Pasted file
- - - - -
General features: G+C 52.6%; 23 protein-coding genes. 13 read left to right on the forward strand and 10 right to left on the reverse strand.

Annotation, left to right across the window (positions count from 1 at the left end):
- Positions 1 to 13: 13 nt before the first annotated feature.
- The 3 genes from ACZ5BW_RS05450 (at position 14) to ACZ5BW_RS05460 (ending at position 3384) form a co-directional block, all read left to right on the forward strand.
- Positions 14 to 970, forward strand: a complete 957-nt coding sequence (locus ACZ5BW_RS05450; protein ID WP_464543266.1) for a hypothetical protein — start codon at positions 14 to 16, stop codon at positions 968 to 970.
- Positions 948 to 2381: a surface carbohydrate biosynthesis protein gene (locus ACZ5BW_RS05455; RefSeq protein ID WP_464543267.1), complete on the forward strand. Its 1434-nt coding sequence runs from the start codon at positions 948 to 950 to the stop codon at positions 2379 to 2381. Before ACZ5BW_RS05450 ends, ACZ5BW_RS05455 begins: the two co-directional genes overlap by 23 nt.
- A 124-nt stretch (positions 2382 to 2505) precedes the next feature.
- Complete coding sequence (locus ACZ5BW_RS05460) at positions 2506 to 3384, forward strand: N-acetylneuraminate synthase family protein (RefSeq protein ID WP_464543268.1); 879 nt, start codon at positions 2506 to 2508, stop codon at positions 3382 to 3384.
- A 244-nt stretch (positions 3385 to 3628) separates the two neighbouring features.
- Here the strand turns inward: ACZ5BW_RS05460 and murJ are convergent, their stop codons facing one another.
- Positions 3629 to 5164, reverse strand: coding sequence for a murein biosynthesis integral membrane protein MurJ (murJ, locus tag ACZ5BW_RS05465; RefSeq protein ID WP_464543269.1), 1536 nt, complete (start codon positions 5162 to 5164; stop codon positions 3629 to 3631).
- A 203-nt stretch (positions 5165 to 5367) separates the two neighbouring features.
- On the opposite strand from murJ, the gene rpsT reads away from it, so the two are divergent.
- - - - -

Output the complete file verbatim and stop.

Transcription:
General features: G+C 52.6%; 23 protein-coding genes. 13 read left to right on the forward strand and 10 right to left on the reverse strand.

Annotation, left to right across the window (positions count from 1 at the left end):
- Positions 1 to 13: 13 nt before the first annotated feature.
- The 3 genes from ACZ5BW_RS05450 (at position 14) to ACZ5BW_RS05460 (ending at position 3384) form a co-directional block, all read left to right on the forward strand.
- Positions 14 to 970, forward strand: a complete 957-nt coding sequence (locus ACZ5BW_RS05450; protein ID WP_464543266.1) for a hypothetical protein — start codon at positions 14 to 16, stop codon at positions 968 to 970.
- Positions 948 to 2381: a surface carbohydrate biosynthesis protein gene (locus ACZ5BW_RS05455; RefSeq protein ID WP_464543267.1), complete on the forward strand. Its 1434-nt coding sequence runs from the start codon at positions 948 to 950 to the stop codon at positions 2379 to 2381. Before ACZ5BW_RS05450 ends, ACZ5BW_RS05455 begins: the two co-directional genes overlap by 23 nt.
- A 124-nt stretch (positions 2382 to 2505) precedes the next feature.
- Complete coding sequence (locus ACZ5BW_RS05460) at positions 2506 to 3384, forward strand: N-acetylneuraminate synthase family protein (RefSeq protein ID WP_464543268.1); 879 nt, start codon at positions 2506 to 2508, stop codon at positions 3382 to 3384.
- A 244-nt stretch (positions 3385 to 3628) separates the two neighbouring features.
- Here the strand turns inward: ACZ5BW_RS05460 and murJ are convergent, their stop codons facing one another.
- Positions 3629 to 5164, reverse strand: coding sequence for a murein biosynthesis integral membrane protein MurJ (murJ, locus tag ACZ5BW_RS05465; RefSeq protein ID WP_464543269.1), 1536 nt, complete (start codon positions 5162 to 5164; stop codon positions 3629 to 3631).
- A 203-nt stretch (positions 5165 to 5367) separates the two neighbouring features.
- On the opposite strand from murJ, the gene rpsT reads away from it, so the two are divergent.